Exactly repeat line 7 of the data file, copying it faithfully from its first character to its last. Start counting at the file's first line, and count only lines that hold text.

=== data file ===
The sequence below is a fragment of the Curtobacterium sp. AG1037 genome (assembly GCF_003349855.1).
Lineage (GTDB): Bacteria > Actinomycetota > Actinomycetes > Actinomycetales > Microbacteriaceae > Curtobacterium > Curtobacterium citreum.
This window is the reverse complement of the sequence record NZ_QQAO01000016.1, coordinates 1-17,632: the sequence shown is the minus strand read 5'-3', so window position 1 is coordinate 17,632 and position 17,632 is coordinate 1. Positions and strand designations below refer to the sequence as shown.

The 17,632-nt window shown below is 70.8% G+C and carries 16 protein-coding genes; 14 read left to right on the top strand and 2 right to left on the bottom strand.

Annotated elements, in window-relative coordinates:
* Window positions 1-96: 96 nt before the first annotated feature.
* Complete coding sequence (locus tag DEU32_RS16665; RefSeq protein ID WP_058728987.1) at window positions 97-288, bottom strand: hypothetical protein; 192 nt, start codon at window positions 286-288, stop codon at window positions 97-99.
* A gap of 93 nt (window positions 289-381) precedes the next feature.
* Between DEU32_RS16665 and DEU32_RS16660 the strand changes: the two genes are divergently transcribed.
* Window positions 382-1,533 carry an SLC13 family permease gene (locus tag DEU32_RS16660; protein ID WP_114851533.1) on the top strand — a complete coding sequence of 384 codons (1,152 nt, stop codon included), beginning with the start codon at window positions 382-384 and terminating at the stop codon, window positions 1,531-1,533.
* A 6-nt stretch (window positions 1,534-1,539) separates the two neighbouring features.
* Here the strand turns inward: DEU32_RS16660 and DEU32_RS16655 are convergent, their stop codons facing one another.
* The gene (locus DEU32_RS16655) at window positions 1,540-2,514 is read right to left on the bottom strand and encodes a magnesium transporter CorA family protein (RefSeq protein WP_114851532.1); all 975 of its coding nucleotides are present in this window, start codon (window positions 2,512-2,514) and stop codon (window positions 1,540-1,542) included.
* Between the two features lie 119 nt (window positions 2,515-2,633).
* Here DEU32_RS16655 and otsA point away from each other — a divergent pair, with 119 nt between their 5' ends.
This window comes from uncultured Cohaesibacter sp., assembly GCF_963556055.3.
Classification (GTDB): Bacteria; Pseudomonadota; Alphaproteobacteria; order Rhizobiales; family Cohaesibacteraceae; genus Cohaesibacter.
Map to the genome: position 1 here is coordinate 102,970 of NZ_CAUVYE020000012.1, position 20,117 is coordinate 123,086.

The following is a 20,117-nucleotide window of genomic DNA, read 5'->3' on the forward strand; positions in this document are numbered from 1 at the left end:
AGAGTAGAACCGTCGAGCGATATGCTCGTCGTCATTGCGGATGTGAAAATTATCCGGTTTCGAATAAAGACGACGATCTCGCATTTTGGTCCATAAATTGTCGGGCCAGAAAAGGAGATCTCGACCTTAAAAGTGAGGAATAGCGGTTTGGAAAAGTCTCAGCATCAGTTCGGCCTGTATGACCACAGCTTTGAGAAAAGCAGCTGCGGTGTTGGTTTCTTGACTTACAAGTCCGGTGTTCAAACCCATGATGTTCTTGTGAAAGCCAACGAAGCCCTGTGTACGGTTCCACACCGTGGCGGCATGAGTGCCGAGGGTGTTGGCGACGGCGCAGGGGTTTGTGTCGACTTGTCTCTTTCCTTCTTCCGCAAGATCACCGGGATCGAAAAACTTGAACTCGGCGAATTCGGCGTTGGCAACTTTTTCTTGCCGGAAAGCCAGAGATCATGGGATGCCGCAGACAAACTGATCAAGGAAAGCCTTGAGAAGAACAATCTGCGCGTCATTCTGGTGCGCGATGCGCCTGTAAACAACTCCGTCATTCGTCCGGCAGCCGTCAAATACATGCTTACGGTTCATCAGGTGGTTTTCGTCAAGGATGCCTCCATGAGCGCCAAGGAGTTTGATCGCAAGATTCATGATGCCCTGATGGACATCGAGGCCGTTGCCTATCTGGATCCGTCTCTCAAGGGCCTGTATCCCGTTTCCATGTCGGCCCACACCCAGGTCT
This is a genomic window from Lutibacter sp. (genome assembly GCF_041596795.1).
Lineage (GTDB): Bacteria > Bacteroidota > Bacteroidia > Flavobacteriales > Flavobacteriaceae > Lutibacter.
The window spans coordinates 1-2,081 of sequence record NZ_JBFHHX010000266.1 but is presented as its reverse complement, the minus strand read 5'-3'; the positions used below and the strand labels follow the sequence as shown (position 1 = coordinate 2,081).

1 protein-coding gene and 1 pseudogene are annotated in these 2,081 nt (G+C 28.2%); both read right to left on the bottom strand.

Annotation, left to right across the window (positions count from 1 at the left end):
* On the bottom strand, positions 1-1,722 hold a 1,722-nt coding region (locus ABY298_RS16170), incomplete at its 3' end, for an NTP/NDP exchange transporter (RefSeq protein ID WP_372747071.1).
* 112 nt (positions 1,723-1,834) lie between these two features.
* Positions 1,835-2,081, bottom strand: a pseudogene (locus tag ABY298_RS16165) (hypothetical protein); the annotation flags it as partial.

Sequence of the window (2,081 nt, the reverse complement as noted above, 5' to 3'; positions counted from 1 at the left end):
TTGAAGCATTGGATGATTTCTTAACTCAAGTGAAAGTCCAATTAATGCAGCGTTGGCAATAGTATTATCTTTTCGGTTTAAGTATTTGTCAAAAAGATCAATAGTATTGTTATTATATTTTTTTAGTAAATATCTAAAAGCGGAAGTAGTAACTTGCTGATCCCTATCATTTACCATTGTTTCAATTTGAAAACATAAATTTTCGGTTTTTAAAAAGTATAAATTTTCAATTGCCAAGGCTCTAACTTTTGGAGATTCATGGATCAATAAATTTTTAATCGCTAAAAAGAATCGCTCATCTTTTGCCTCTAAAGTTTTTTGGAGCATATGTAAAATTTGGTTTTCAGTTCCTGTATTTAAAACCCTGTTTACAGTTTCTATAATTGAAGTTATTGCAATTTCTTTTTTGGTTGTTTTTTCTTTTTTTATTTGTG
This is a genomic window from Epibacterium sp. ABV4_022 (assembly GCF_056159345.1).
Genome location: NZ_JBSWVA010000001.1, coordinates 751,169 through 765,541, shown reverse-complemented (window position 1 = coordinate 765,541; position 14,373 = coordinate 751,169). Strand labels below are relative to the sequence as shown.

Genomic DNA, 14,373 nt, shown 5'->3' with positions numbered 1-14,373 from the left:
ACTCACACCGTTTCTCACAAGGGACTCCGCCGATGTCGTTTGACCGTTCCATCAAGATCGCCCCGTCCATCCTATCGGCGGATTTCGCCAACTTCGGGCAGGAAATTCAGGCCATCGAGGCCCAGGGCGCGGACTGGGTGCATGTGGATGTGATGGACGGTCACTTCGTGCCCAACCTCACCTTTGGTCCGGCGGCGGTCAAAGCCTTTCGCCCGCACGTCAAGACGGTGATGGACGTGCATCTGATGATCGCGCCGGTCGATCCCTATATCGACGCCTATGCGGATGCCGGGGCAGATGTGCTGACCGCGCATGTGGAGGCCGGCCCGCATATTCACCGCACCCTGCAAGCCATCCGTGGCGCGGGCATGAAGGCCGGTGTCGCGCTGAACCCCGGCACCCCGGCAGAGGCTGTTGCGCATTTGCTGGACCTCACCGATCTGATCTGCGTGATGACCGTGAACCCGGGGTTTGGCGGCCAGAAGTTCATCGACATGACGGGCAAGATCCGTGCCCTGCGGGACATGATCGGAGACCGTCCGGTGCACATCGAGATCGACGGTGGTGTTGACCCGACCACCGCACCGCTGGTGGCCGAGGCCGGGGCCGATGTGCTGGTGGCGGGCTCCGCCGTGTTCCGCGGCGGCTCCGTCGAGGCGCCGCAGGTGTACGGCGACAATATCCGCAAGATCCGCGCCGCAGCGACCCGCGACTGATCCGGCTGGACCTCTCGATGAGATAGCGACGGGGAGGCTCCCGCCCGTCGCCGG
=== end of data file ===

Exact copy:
* Complete coding sequence (locus tag DEU32_RS16665; RefSeq protein ID WP_058728987.1) at window positions 97-288, bottom strand: hypothetical protein; 192 nt, start codon at window positions 286-288, stop codon at window positions 97-99.